Past: September 3 → October 15, 2016
Kate MccGwire immerses us in a world that is at once fascinating and fantastical. Enchanting, spell-binding, the work operates on so many levels that its power is impossible to ignore.
MccGwire has been making animal-like forms since 2008, fashioning new hybrid creatures with ‘limbs’ that coil and twist around themselves, as if they might at any moment rouse themselves to life. Made from pigeon feathers, which she patiently collects, cleans and sorts, this ‘bestiary’ looks as if it has come straight from a book of fairy-tales; the sinuous forms have neither an identifiable beginning or end and appear to return us to some primal age of uncertainty while at the same time appearing incredibly familiar.
Using everyday materials that are easy to identify but rarely utilized, MccGwire plays with Freud’s concept of the ‘Uncanny’ (‘Das Unheimliche’), in other words with the idea of a space in which the familiar can somehow provoke a sense of fear. The essential nature of the material lingers in our minds, to the point where it disrupts or even interferes with our vision.
As well as drawing on our collective imagination, on the association of ideas and conscious and unconscious use of opposites, Kate MccGwire also seeks to question the very notion of beauty (an idea of beauty independent of aesthetic principles — one which is problematic, complex and even repugnant) and to make beautiful that which inherently is not. MccGwire constantly plays with our perceptions and even goes so far as to enshrine her curios by placing them in precious-looking, antique vitrines.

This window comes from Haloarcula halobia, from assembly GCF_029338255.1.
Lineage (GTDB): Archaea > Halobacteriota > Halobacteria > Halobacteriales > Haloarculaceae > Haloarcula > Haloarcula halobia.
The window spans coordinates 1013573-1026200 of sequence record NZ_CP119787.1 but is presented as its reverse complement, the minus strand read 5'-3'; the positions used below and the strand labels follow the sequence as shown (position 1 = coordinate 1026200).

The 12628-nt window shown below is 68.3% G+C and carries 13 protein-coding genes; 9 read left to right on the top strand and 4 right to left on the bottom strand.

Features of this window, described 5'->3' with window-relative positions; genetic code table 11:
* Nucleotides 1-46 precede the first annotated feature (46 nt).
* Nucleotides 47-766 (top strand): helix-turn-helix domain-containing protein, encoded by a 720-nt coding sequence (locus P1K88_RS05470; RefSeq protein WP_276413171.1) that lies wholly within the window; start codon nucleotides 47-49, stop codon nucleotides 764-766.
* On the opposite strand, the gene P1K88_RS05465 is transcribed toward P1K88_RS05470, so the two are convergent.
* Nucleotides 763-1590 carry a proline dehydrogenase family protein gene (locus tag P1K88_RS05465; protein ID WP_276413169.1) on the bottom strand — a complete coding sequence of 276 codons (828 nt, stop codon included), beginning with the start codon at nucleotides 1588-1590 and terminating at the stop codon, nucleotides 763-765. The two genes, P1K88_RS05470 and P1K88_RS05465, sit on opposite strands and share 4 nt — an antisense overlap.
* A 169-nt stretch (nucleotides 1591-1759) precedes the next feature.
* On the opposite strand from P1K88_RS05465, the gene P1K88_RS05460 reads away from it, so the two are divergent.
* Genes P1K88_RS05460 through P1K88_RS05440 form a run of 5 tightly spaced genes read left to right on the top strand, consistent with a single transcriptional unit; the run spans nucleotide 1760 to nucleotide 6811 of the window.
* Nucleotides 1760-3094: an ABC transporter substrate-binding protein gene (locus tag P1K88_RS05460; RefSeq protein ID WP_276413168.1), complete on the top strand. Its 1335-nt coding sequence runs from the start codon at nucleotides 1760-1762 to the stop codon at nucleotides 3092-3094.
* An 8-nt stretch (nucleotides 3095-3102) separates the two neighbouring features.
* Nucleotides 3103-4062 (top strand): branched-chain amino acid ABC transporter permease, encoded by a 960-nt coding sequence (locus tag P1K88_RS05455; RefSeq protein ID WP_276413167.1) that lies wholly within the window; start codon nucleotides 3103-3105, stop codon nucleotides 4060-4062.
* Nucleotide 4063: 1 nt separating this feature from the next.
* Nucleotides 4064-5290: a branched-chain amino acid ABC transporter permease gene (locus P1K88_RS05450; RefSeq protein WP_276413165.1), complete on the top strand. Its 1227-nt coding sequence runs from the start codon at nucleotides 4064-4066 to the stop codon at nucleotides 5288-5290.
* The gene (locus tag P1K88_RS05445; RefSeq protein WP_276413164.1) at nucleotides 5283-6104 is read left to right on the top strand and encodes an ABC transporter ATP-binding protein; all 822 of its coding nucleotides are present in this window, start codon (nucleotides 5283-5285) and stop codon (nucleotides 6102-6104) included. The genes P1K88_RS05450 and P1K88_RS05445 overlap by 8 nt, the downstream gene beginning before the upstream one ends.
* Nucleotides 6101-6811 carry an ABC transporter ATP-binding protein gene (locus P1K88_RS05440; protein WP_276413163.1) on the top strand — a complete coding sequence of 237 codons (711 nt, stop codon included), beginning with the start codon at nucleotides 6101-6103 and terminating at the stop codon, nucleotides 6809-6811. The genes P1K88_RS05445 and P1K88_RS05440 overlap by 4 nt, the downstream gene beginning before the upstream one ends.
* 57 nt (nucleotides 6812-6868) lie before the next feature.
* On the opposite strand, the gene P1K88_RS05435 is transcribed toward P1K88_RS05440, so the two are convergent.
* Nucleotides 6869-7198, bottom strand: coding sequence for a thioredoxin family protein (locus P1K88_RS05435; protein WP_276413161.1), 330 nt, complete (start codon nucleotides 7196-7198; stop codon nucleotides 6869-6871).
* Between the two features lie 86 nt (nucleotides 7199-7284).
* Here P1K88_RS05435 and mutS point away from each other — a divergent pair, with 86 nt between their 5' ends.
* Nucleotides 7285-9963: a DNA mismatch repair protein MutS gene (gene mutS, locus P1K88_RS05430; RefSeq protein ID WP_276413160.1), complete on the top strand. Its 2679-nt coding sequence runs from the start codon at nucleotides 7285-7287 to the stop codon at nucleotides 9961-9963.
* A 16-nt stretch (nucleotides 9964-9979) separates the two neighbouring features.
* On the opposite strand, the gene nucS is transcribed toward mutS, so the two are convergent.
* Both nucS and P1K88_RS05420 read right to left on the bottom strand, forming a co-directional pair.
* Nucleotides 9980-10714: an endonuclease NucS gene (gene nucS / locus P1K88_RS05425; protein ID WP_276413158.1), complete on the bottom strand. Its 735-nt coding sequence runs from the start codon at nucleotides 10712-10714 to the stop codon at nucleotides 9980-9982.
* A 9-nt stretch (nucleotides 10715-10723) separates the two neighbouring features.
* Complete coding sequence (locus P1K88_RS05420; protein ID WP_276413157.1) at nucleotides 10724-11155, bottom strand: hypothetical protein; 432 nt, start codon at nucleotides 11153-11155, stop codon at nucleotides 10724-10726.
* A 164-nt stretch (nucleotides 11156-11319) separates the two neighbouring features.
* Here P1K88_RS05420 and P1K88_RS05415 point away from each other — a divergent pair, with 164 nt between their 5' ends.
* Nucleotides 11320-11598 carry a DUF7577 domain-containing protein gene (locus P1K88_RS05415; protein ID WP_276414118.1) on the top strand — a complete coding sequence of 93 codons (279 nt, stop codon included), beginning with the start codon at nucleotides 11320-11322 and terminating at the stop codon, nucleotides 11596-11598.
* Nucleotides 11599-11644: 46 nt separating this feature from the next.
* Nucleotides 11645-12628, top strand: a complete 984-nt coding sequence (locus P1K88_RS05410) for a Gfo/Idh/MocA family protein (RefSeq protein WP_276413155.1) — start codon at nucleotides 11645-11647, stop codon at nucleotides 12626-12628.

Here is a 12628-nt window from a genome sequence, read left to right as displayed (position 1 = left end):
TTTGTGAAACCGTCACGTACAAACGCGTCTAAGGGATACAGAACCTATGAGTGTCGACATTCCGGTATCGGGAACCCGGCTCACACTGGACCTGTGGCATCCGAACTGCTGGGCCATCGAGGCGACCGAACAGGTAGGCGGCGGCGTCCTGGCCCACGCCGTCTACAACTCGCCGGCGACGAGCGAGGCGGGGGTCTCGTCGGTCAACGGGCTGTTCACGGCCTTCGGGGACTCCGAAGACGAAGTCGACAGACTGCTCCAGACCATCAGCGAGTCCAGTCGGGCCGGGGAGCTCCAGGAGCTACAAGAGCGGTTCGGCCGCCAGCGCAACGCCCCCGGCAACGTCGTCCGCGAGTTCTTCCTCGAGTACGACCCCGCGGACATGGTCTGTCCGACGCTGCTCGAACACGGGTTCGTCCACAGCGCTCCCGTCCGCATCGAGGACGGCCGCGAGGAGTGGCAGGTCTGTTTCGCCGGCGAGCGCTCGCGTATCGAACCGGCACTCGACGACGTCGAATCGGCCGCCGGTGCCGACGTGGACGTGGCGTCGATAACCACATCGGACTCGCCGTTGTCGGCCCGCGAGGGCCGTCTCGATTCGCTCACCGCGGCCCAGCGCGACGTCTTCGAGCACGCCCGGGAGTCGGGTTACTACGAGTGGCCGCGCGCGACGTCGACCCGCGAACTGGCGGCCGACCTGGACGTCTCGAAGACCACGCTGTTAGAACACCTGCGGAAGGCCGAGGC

Central to MccGwire’s practice is her questioning of the relationship of the work to the spectator: starting out as pencil sketches, her recurring circular or spiral forms generate a kind of field of attraction which serves to draw the spectator in, recalibrating the usually observed distance between viewer and object. We find ourselves sucked in like magnets — and whether ultimately we are repelled or seduced by what we see, the work absorbs us, rooting itself deep within our memory.
Opening Saturday, September 3 at 6:30 PM
16, rue du Perche
T. 01 48 74 28 40
Tuesday – Saturday, 11 AM – 7 PM
Other times by appointment